9. That exhibit looks amazing, but the best part was no doubt sharing an afternoon’s companionship with each another. How lovely. Happy sighs…I wish I could have joined you. 🙂

  10. Melodye, having a real lunch with first you, then Jama, have made this a very special year. Of course I wish you could have been there, too!

  11. Becky, yes on the Internet magic. I’m still dreaming of lunch or something with you. After all, we do have a daughter on your coast…

  12. Another cheer for internet magic! So lovely to see the two of you together, Jeannine. I can almost feel the glow from here.
    (And macadamia-coconut tea …. heavens, I never knew such a thing existed. Trust Jama to know — and to bring it!)

  13. What fun to see Jama who bequeathed me a glow that is remaining. Along with that tea, which is delicious iced.
    And yay for internet magic for keeping us all together across the miles.

  14. I didn’t realize there was a Tomi Ungerer show at the Eric Carle, thanks for the tip! I adore him, I’ll have to go check it out. Haven’t been to that museum in too long.
    Welcome to the happy valley Jama!
    -Anna

  15. It’s going to happen. :)If you guys ever head up the coast to Pismo Beach (where Bugs Bunny meant to go), my parents are 5 minutes away–I could so easily intercept your path! And I know it’s a long shot, but I’m going to send off a proposal for NESCBWI…you never know!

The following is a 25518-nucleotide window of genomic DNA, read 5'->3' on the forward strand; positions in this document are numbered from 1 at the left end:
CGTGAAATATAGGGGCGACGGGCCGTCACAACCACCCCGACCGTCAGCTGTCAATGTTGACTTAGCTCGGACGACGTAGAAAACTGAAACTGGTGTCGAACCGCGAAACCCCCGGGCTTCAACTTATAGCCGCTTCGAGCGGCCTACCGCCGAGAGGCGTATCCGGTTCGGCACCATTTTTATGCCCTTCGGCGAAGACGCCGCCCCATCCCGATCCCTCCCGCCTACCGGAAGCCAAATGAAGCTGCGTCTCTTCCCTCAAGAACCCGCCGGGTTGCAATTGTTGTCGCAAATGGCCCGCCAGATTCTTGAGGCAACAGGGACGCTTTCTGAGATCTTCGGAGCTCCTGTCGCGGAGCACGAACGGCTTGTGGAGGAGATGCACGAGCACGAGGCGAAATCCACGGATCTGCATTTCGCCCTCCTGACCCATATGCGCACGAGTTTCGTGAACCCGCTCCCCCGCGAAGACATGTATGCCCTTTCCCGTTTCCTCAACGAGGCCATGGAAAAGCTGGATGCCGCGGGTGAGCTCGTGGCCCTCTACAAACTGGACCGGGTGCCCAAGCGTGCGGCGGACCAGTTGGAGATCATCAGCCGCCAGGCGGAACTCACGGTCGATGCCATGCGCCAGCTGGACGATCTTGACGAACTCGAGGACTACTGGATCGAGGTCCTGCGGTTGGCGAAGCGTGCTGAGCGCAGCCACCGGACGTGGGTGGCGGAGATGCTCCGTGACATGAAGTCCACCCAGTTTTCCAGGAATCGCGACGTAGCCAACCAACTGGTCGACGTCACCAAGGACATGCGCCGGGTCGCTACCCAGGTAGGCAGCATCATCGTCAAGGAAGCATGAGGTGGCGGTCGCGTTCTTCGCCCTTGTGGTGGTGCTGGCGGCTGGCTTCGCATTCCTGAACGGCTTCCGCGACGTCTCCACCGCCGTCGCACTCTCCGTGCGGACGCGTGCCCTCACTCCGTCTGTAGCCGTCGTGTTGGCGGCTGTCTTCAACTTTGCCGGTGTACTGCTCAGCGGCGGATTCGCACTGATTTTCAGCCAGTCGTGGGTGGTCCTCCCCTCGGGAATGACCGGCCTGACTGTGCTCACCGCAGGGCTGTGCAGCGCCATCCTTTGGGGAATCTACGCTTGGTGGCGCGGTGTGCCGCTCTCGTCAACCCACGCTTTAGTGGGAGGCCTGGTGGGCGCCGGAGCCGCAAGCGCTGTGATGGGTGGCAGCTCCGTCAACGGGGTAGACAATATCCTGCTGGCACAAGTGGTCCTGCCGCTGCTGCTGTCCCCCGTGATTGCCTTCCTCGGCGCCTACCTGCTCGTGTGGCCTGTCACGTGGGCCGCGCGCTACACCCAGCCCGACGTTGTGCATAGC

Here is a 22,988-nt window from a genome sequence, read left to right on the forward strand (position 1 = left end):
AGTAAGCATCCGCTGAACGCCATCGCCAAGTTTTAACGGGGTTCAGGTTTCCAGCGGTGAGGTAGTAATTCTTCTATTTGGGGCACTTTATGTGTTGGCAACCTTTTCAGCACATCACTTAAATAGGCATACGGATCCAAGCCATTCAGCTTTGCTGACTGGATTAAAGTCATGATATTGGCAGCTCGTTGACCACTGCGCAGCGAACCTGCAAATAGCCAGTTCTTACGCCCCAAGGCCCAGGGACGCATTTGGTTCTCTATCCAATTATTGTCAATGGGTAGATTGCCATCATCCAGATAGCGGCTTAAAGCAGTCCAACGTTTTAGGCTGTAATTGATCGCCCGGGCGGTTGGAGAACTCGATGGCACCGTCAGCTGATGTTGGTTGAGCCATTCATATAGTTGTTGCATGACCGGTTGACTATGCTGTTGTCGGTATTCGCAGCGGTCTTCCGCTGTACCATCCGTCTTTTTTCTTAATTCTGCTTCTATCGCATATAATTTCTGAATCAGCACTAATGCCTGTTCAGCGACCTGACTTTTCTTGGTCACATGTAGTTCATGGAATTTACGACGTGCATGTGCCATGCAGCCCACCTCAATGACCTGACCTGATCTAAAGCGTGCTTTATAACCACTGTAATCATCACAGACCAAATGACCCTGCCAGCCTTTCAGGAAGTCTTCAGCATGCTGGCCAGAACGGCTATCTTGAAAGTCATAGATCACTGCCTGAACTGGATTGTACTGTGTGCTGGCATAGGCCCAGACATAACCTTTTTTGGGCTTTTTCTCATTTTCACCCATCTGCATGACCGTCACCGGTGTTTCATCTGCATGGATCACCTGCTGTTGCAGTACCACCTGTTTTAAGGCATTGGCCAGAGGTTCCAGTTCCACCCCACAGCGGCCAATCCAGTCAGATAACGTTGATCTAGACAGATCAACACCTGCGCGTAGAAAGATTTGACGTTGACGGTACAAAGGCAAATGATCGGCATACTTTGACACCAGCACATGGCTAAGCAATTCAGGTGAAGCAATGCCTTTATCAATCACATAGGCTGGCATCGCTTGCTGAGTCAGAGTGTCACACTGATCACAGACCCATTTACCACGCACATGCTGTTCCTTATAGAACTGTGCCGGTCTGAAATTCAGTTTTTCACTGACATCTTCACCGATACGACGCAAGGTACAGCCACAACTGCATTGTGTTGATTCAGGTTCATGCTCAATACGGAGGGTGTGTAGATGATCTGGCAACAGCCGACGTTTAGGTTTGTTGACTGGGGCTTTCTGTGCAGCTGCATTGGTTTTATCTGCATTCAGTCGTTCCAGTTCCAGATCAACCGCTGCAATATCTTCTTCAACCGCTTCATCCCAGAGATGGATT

16. For all the ways the internet has eroded our society, this is an example of the power it has to break those geographic barriers and bring like-minded people together! What a wonderful experience to share!

  17. Irene, you are so right. I love reading Jama’s smart blog and cheerful comments, and it added an extra layer to meet her in person. Now when I see the little icon of her I smile even more having seen that pretty head full-sized! I know I’ll meet you one day, too, and so look forward to that! Meanwhile, yes, yay for the internet! And books!

  18. Anna, you will love the show and I believe some long out of print books in the US are now available, too. And if you want somebody to hold the baby while you browse, please let me know. Not that everybody wouldn’t be lining up, but I’m getting in my raised hand.
    Next time Jama comes through we’re going to have to hold her hostage longer so we all can show her our love!

  19. The Eric Carle Museum of Picture Book Art is on my ‘Must Do’ list. I really need to get that on the calendar.

  20. Becky, here’s to perhaps meeting on both coasts! Good luck with that proposal!

  21. Yes, you MUST go the Carle! I’d love to meet you there!